Dr. Charles "Pat" Davis, MD, PhD, is a board certified Emergency Medicine doctor who currently practices as a consultant and staff member for hospitals. He has a PhD in Microbiology (UT at Austin), and the MD (Univ. Texas Medical Branch, Galveston). He is a Clinical Professor (retired) in the Division of Emergency Medicine, UT Health Science Center at San Antonio, and has been the Chief of Emergency Medicine at UT Medical Branch and at UTHSCSA with over 250 publications.
Melissa Conrad Stöppler, MD, is a U.S. board-certified Anatomic Pathologist with subspecialty training in the fields of Experimental and Molecular Pathology. Dr. Stöppler's educational background includes a BA with Highest Distinction from the University of Virginia and an MD from the University of North Carolina. She completed residency training in Anatomic Pathology at Georgetown University followed by subspecialty fellowship training in molecular diagnostics and experimental pathology.
Encephalitis is defined as inflammation of the brain. This definition means encephalitis is different from meningitis, which is defined as inflammation of the layers of tissue, or membranes, covering the brain. Unfortunately, in some people, both of the diseases may coexist and lead to a more complex diagnosis and treatment plan; in addition, both conditions share many of the same symptoms so they may be difficult to distinguish.
However, most doctors consider encephalitis to be a viral illness. Viruses such as those responsible for causing
cold sores, mumps, measles, and chickenpox can also cause encephalitis; they will not be further discussed in this article because their major disease manifestations, symptoms, and complications are detailed in other articles. Major causes of viral encephalitis are
herpes viruses and certain families of viruses, the arboviruses. Arboviruses are spread by insects such as mosquitoes and ticks. The equine (meaning horse), West Nile, Japanese, La Crosse, and St. Louis encephalitis viruses are all mosquito-borne arboviruses. Although viruses are the most common source of infection, bacteria, fungi, and parasites can also be responsible for encephalitis. The focus of this article will be on the most common causes (viral) of encephalitis but will also mention other less frequent causes.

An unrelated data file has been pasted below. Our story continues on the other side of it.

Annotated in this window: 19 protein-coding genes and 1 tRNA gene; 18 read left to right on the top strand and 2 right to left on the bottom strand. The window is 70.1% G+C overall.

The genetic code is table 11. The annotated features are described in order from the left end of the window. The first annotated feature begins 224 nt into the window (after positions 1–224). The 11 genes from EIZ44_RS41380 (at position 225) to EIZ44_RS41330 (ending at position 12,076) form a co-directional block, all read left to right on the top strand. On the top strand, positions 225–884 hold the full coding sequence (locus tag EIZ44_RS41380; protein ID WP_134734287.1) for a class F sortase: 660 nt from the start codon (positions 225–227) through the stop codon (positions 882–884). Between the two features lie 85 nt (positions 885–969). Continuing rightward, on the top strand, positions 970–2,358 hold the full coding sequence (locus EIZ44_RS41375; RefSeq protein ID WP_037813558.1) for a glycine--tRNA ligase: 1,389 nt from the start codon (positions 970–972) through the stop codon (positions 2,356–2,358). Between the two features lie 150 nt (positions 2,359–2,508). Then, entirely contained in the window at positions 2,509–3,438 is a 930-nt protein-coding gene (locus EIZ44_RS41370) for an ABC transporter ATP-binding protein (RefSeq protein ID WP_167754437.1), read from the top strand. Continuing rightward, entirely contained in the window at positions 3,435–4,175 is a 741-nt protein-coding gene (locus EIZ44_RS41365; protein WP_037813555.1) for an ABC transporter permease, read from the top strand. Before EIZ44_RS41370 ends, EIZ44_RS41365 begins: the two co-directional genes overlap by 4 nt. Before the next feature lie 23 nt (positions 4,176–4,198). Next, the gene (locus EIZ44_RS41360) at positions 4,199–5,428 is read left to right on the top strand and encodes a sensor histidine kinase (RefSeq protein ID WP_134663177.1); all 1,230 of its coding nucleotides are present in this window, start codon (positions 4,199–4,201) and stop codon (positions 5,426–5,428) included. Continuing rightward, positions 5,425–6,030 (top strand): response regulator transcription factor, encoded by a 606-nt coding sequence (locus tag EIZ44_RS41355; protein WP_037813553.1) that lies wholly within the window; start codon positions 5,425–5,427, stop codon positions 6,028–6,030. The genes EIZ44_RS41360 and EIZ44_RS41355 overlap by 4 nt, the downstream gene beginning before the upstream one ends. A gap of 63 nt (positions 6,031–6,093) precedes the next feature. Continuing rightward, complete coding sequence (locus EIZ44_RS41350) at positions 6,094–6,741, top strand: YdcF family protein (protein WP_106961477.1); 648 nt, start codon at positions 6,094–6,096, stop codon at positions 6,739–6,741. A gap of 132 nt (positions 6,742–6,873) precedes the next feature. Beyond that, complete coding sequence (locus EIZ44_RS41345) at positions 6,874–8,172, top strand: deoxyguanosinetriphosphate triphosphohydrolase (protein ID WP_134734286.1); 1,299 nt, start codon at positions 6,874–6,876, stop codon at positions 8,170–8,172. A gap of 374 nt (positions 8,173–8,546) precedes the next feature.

Viral encephalitis resembles the flu in terms of its symptoms and usually lasts for
two to three weeks. It can vary from mild to life-threatening and even cause death. Most people with a mild infection can recover fully. Those with a more severe infection can recover although they may have damage to their nervous system. This damage can be permanent. Some other general features of viral-caused encephalitis are as follows:
Age, season, geographic location, regional climate conditions, and the strength of the person's immune system play a role in development of the disease and severity of the illness.
Herpes simplex (the virus causing cold sores) remains the most common virus involved in encephalitis in the United States and throughout the world. These viruses are usually transmitted from person to person.
In the United States, there are five main encephalitis-causing viruses spread by mosquitoes: West Nile, Eastern equine encephalitis (EEE), Western equine encephalitis (WEE), La Crosse, and St. Louis encephalitis. Two types of Powassan viruses, an infrequent cause of encephalitis, are transmitted by at least two types of ticks.
Venezuelan equine encephalitis is found in South America. It can be a rare cause of encephalitis in Southwestern United States, particularly Texas. The infection is very mild, and nervous system damage is rare.
Japanese encephalitis virus is the most common
arbovirus in the world (virus transmitted by blood-sucking mosquitoes or ticks) and is responsible for 50,000 cases and 15,000 deaths per year
worldwide. Most of China, Southeast Asia, and the Indian subcontinent are affected.